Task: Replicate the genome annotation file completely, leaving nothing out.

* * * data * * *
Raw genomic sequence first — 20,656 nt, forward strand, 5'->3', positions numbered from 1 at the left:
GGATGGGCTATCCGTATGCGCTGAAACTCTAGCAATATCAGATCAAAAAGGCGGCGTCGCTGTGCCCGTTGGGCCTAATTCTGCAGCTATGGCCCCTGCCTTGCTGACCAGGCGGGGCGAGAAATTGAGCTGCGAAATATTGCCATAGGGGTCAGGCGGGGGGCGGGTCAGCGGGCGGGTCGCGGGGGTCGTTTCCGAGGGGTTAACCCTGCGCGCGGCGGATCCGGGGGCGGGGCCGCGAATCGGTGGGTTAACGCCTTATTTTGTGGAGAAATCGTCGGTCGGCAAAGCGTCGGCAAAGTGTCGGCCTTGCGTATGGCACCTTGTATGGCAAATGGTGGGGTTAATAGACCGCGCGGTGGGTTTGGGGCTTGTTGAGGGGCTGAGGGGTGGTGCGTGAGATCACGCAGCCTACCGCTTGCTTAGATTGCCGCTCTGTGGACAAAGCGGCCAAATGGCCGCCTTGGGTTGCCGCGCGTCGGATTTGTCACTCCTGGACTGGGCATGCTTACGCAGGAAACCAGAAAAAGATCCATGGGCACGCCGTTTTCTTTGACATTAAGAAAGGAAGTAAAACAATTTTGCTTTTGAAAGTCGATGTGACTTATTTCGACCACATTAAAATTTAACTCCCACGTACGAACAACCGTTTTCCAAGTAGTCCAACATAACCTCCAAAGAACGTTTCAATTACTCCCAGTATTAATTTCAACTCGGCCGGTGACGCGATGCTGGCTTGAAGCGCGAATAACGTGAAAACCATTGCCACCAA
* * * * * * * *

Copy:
Raw genomic sequence first — 20,656 nt, forward strand, 5'->3', positions numbered from 1 at the left:
GGATGGGCTATCCGTATGCGCTGAAACTCTAGCAATATCAGATCAAAAAGGCGGCGTCGCTGTGCCCGTTGGGCCTAATTCTGCAGCTATGGCCCCTGCCTTGCTGACCAGGCGGGGCGAGAAATTGAGCTGCGAAATATTGCCATAGGGGTCAGGCGGGGGGCGGGTCAGCGGGCGGGTCGCGGGGGTCGTTTCCGAGGGGTTAACCCTGCGCGCGGCGGATCCGGGGGCGGGGCCGCGAATCGGTGGGTTAACGCCTTATTTTGTGGAGAAATCGTCGGTCGGCAAAGCGTCGGCAAAGTGTCGGCCTTGCGTATGGCACCTTGTATGGCAAATGGTGGGGTTAATAGACCGCGCGGTGGGTTTGGGGCTTGTTGAGGGGCTGAGGGGTGGTGCGTGAGATCACGCAGCCTACCGCTTGCTTAGATTGCCGCTCTGTGGACAAAGCGGCCAAATGGCCGCCTTGGGTTGCCGCGCGTCGGATTTGTCACTCCTGGACTGGGCATGCTTACGCAGGAAACCAGAAAAAGATCCATGGGCACGCCGTTTTCTTTGACATTAAGAAAGGAAGTAAAACAATTTTGCTTTTGAAAGTCGATGTGACTTATTTCGACCACATTAAAATTTAACTCCCACGTACGAACAACCGTTTTCCAAGTAGTCCAACATAACCTCCAAAGAACGTTTCAATTACTCCCAGTATTAATTTCAACTCGGCCGGTGACGCGATGCTGGCTTGAAGCGCGAATAACGTGAAAACCATTGCCACCAA